Military Movement UPDATE

Biden Military National Guard washington DC Biden inauguration

On Thursday, the National Guard Bureau announced it had increased the number of troops authorized to deploy to Washington D.C. from 15,000 to 21,000 to support President-elect Joe Biden’s inauguration. Biden is supposedly the most popular president in US history, but he needs the military to shut down DC for his inauguration. Something’s not right about this.

Military heavily fortifies US Capitol

The National Guard Bureau confirmed the new authorization in a Thursday press statement. Previously, other media outlets had reported increased Guard troops for the inauguration, but the National Guard Bureau’s Thursday statement was the first official confirmation of increased troop authorization from the 15,000 it announced earlier this week.

National Guard Bureau Chief Gen. Dan Hokanson said, “I have visited with these Guard men and women every night, and they understand the importance of this mission. They are also proven, prepared, and proud to do their part to ensure a peaceful and safe inauguration of our 46th commander-in-chief.”

Hokanson said, “The National Guard has a long and proud history of inauguration support. The forefathers of today”s National Guard were present for the inauguration of George Washington, and we have been part of every inauguration since.”

This inauguration comes with particularly strong support after demonstrators stormed the U.S. Capitol on Jan. 6, forcing lawmakers to stop a joint session of Congress while police and demonstrators engaged in violent clashes. One Capitol Police officer, Brian Sicknick, died from injuries following the incident at the Capitol. One woman, Ashli Babbit, was fatally shot by a Capitol Police officer. Another woman and two men died from what police described as medical emergencies during the incident at the Capitol.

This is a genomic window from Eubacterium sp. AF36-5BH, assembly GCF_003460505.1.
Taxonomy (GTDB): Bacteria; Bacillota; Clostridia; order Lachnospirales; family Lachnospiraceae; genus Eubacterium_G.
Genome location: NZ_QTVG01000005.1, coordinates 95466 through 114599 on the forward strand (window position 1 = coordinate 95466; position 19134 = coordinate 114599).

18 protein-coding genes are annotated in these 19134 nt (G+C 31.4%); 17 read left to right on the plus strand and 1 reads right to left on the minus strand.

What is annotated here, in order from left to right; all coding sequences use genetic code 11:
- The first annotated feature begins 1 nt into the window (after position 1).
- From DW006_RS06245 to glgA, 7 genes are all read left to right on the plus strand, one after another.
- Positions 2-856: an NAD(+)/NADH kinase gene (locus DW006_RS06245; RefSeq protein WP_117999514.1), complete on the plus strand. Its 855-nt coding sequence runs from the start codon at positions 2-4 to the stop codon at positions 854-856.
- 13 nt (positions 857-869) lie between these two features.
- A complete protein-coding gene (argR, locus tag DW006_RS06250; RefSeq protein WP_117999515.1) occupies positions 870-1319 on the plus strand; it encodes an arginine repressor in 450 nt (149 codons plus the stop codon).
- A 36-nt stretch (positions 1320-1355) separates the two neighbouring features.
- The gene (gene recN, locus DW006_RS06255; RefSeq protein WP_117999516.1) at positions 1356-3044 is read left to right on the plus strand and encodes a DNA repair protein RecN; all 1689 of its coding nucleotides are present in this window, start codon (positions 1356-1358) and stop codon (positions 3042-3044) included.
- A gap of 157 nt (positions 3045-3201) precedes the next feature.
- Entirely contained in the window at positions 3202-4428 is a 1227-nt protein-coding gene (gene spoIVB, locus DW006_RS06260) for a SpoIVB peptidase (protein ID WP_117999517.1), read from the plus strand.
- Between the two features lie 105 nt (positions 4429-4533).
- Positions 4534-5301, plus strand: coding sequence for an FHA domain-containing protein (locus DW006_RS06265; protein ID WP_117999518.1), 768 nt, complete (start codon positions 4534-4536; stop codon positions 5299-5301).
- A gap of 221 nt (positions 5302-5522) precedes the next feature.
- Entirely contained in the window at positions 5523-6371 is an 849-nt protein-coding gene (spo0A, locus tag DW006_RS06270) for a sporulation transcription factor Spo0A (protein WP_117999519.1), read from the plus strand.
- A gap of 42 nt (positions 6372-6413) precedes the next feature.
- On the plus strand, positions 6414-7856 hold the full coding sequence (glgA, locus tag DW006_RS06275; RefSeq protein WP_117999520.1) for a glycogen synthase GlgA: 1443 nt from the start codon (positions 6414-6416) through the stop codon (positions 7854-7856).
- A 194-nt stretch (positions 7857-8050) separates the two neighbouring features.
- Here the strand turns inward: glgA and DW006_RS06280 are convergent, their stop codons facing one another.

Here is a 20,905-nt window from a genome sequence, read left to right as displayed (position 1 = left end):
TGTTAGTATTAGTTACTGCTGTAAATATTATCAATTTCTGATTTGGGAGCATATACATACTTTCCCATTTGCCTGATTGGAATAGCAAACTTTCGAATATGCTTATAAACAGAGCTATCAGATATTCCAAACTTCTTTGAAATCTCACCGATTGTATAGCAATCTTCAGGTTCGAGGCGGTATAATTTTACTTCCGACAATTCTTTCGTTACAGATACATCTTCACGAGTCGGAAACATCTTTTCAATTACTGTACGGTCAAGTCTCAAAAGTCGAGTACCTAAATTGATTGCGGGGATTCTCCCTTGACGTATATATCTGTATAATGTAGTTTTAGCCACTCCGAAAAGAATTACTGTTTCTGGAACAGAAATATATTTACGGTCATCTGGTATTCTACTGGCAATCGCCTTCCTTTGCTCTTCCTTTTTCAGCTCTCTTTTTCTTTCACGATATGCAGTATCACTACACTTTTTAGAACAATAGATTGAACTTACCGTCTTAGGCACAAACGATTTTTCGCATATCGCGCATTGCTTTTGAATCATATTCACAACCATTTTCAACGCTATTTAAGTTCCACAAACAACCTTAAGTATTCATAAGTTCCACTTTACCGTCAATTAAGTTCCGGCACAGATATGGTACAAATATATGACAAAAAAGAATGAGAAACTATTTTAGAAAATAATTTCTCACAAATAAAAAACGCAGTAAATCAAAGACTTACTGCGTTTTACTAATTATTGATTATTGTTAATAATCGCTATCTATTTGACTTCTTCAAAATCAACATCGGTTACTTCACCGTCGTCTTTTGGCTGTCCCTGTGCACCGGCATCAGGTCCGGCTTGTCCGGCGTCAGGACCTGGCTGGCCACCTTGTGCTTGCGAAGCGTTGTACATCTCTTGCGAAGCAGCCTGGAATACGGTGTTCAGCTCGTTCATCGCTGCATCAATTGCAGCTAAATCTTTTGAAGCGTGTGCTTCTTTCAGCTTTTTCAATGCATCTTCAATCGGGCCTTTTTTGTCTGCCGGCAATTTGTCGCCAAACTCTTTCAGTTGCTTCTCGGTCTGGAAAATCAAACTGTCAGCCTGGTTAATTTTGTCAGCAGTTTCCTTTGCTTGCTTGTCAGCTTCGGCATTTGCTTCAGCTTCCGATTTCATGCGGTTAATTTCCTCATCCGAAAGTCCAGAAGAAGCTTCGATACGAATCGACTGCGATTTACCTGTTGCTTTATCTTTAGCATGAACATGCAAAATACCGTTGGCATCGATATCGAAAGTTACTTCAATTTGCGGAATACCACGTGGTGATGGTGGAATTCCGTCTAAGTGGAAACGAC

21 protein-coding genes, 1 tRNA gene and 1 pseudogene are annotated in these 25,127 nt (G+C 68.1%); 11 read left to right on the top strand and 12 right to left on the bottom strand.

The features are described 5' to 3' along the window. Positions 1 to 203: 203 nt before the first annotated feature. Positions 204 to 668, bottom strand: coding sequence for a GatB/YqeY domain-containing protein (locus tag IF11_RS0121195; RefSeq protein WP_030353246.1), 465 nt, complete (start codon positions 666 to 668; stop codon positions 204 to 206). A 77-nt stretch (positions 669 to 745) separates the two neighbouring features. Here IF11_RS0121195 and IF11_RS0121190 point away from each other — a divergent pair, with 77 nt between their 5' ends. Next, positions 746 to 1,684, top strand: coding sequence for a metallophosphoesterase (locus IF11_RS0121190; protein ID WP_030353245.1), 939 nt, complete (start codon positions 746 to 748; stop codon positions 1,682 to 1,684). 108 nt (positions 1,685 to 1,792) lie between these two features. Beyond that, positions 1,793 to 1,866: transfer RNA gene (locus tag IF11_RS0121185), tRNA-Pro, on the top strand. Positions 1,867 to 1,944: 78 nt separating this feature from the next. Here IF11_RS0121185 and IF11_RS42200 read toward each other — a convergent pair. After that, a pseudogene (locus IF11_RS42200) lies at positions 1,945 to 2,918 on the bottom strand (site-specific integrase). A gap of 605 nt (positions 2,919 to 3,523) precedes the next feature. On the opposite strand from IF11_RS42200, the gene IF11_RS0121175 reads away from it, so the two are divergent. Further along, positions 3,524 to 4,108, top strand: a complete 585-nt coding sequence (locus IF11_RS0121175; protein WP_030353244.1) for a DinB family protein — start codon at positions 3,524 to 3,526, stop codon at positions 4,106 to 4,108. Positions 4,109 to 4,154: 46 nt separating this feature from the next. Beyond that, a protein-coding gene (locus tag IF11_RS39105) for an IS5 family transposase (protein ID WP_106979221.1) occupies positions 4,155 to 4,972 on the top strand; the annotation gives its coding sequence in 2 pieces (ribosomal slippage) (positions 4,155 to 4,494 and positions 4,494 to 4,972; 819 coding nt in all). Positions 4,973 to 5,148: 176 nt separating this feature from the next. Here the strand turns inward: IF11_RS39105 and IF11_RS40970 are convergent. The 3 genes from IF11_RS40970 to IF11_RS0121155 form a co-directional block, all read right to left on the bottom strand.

Soldiers will be the only people at Biden’s inauguration

As of Friday, about 7,250 Guard Soldiers were in the National Capital Region (NCR). So far, troops from 19 different states are deploying to the NCR.

Kentucky, Kansas and Utah are among the latest states to send troops to the NCR, providing about 900 Guard members between them. They join Arizona, Colorado, Delaware, Illinois, Maryland, Nebraska, New Jersey, New Mexico, New York, Ohio, Oklahoma, Pennsylvania, Vermont, Virginia, Washington state and Wisconsin.

The additional troops are set to provide added security measures and support for local law enforcement ahead of President-elect Joe Biden’s inauguration, next week on Jan. 20.

The U.S. Secret Service is coordinating the Guard deployments throughout the city and troops have already been tasked with security, logistics and communications support missions.

About 500 Wisconsin National Guard troops have mobilized to support civil authorities in the city.

About 400 Oklahoma National Guard troops will assist D.C. law enforcement with crowd management, traffic control and communications, logistical and medical support.

About 230 Nebraska National Guard will help protect property and provide a safe environment for people to assemble and protest peacefully.

On Wednesday and Thursday, hundreds of National Guard troops could be seen in the U.S. Capitol and in the surrounding streets. The troops were seen offloading rifles and riot gear.

The sight of rifles, and riot gear comes after the D.C. National Guard (DCNG) was criticized for its response time during the storming of the Capitol last week. Only about 340 DCNG troops were active ahead of the incident at the Capitol and they were unarmed. DCNG troops reportedly had to return to equip themselves with riot gear before they could respond to calls for assistance at the Capitol.

In a Wednesday statement, the D.C. National Guard said, “On January 12, 2021, National Guardsmen were given authorization to be armed in support of the U.S. Capitol Police to protect the U.S. Capitol and individual members of congress and their staff . This was requested by federal authorities and authorized by the Secretary of the Army.”


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